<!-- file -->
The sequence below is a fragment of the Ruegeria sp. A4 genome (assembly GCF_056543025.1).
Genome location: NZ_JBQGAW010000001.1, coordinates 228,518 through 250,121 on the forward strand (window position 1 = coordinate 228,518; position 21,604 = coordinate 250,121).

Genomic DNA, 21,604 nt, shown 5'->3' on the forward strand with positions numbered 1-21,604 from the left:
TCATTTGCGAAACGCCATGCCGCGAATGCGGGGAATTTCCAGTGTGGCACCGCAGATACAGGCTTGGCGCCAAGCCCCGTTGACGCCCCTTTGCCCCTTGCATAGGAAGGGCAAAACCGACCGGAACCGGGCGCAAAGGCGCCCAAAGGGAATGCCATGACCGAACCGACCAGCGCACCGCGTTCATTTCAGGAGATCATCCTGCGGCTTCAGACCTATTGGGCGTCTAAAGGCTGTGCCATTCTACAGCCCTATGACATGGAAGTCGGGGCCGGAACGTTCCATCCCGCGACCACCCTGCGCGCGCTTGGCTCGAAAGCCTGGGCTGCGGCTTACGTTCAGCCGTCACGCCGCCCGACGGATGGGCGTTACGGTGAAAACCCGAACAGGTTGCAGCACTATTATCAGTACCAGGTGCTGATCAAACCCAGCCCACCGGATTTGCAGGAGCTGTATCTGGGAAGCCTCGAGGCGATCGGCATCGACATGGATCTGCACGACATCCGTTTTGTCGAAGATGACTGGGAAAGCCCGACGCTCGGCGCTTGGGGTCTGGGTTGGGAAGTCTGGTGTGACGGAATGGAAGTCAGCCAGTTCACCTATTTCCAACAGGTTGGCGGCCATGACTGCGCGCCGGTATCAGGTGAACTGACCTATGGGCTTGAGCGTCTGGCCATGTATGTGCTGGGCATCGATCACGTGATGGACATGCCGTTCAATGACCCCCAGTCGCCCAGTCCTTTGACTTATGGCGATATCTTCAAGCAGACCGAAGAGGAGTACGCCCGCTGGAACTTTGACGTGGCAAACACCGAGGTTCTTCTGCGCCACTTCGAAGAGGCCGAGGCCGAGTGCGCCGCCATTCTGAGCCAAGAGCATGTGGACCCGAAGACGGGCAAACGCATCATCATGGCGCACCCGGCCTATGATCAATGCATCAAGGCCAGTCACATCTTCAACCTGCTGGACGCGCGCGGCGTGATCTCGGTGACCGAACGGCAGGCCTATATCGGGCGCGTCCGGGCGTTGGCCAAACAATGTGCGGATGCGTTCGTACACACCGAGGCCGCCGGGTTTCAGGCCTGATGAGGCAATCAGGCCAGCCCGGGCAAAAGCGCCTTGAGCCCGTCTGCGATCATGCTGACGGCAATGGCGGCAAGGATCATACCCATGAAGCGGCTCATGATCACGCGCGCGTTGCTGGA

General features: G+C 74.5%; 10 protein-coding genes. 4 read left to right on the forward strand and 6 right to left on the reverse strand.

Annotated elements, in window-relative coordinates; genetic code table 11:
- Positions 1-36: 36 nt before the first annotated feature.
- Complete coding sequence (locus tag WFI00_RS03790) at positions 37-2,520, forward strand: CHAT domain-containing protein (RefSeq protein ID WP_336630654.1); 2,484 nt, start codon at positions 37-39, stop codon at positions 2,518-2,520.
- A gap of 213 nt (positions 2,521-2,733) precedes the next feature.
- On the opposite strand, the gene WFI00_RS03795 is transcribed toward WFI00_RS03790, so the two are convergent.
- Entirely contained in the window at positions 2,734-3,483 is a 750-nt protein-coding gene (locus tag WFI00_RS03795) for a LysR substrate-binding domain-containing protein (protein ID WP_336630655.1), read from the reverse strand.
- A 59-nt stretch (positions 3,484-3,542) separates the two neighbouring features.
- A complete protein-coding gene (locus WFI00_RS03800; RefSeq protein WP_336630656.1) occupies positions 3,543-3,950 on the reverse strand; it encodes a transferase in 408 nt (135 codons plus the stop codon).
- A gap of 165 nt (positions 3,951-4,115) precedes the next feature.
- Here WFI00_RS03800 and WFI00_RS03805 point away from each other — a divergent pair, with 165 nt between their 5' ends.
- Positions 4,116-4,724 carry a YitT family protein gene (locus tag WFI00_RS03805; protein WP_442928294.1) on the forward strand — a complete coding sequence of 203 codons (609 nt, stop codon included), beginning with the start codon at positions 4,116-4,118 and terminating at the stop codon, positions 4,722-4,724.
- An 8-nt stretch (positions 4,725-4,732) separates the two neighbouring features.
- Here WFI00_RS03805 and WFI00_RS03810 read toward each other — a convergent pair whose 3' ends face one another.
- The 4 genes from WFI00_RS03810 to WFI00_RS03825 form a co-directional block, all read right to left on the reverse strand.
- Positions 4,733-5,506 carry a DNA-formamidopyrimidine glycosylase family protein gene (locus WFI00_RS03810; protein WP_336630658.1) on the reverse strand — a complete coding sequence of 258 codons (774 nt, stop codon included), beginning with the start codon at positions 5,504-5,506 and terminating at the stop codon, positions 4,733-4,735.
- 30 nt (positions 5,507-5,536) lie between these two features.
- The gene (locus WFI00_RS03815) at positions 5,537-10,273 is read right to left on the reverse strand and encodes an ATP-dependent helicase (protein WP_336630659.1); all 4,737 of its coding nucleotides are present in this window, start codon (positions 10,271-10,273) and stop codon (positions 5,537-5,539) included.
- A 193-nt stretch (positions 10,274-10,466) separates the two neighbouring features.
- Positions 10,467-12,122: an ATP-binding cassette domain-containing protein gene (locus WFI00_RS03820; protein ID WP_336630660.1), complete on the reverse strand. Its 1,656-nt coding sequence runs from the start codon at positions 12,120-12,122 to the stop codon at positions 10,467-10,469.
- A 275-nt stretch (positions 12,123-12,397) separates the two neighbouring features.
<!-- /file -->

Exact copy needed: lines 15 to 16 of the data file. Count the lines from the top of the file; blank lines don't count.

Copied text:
- Here WFI00_RS03800 and WFI00_RS03805 point away from each other — a divergent pair, with 165 nt between their 5' ends.
- Positions 4,116-4,724 carry a YitT family protein gene (locus tag WFI00_RS03805; protein WP_442928294.1) on the forward strand — a complete coding sequence of 203 codons (609 nt, stop codon included), beginning with the start codon at positions 4,116-4,118 and terminating at the stop codon, positions 4,722-4,724.